After enforcement of the agreement, possibly by July this year, Pakistan and India would also not be able to prevent traders from using their land route for sending products to other countries.  — File Photo
After enforcement of the agreement, possibly by July this year, Pakistan and India would also not be able to prevent traders from using their land route for sending products to other countries. — File Photo

ISLAMABAD: In what appears to be a major policy shift, Pakistan has decided to open its land routes for transit trade under an international agreement.

Signed in December in the Indonesian city of Bali under the World Trade Organisation (WTO), the agreement calls for all countries to provide such transit for promoting regional trade.

After enforcement of the agreement, possibly by July this year, Pakistan and India would also not be able to prevent traders from using their land route for sending products to other countries.

Some people, especially those who will be responsible for creating infrastructure at the border or maintaining highways, say the agreement may put additional burden on the country’s resources.

But Commerce Minister Khurram Dastagir Khan insists that the agreement will be beneficial to Pakistan because it will ensure transit facilities for Pakistani goods through India to Nepal, Bhutan and Bangladesh. “We will also get market access to neighbouring countries,” he told Dawn. Although extremely beneficial to traders who may use Indian land to export and import goods to and from countries such as Bangladesh and Nepal, it is not clear to what extent this facility will boost trade through that route.

Currently, Pakistan allows land route to Afghanistan for its exports to India, but the same facility is not available to the latter.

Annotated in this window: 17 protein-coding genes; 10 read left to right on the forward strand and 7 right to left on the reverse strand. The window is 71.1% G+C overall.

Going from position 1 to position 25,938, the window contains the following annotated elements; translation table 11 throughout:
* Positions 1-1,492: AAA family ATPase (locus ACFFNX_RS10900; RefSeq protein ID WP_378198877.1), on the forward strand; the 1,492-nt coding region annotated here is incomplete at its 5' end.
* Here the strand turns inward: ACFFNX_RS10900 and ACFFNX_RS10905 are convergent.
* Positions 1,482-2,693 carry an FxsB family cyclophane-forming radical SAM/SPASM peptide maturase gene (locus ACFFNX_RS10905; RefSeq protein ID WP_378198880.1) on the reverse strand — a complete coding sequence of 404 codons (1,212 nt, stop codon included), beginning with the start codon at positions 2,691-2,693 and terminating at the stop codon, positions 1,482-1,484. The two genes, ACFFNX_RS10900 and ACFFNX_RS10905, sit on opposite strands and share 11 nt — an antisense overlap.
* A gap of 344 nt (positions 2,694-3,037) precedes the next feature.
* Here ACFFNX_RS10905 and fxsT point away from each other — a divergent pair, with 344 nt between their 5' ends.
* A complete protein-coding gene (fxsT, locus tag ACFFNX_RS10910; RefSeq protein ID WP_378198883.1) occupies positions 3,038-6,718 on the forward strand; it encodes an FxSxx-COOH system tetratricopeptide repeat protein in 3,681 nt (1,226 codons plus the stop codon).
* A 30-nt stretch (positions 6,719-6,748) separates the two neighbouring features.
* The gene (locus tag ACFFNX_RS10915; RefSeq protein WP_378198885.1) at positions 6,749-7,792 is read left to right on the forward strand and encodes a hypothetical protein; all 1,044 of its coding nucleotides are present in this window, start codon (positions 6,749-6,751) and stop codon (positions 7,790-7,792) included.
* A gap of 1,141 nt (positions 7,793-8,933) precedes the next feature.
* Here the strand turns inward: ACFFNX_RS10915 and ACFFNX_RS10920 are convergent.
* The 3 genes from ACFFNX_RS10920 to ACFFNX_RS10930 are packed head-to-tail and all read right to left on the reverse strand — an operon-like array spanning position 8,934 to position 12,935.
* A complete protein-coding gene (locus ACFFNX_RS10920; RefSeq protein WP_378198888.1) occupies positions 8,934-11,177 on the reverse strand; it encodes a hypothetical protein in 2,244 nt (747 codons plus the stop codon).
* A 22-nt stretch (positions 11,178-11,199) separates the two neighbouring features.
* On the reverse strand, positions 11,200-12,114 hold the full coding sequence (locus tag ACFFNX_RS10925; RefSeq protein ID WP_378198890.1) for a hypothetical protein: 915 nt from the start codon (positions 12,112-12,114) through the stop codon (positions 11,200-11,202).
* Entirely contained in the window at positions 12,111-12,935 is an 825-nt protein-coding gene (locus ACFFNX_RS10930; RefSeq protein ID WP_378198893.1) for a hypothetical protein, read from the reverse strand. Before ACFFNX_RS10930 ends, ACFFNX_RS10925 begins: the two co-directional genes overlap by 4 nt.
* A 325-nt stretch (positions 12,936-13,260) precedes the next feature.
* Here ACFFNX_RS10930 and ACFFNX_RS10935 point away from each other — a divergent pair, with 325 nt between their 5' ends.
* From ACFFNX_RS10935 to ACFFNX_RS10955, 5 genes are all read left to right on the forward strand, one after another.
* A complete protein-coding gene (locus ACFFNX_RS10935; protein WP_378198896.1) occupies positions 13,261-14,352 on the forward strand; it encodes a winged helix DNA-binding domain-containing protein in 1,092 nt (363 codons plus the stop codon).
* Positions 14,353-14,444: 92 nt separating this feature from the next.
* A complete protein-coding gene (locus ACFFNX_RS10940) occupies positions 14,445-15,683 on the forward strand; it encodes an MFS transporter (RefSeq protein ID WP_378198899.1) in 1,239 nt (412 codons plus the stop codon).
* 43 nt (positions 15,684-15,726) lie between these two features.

“Transit trade between India and Afghanistan through Pakistan is our major red line,” a senior government official told Dawn. After acceding to the agreement, Islamabad has lost freedom to exercise its discretion, he added.

The agreement has also bound member countries to develop infrastructure on borders out of their own resources. The agreement says members are encouraged to make available, where practicable, physically separate infrastructure such as lanes, berths and similar for traffic in transit.

Recently, the FBR convened a donor conference to get assurances from donor agencies to provide funding to set up infrastructure.

A customs official said massive resources were required to build infrastructure at Wagah, Torkham and Chaman.

He said it was not clear to what extent the agreement would secure Pakistan’s interest vis-a-vis the Afghanistan-Pakistan Transit Trade Agreement.

The Bali agreement does not have any such protection. According to sub-article 3 of article 11 of the agreement, members shall not seek, take or maintain any voluntary restraints or any other similar measures on traffic in transit. This is without prejudice to existing and future national regulations, bilateral or multilateral arrangements related to regulating transport consistent with WTO rules.

Trade experts are of the view that the new agreement should be open for discussion before its ratification by Pakistan.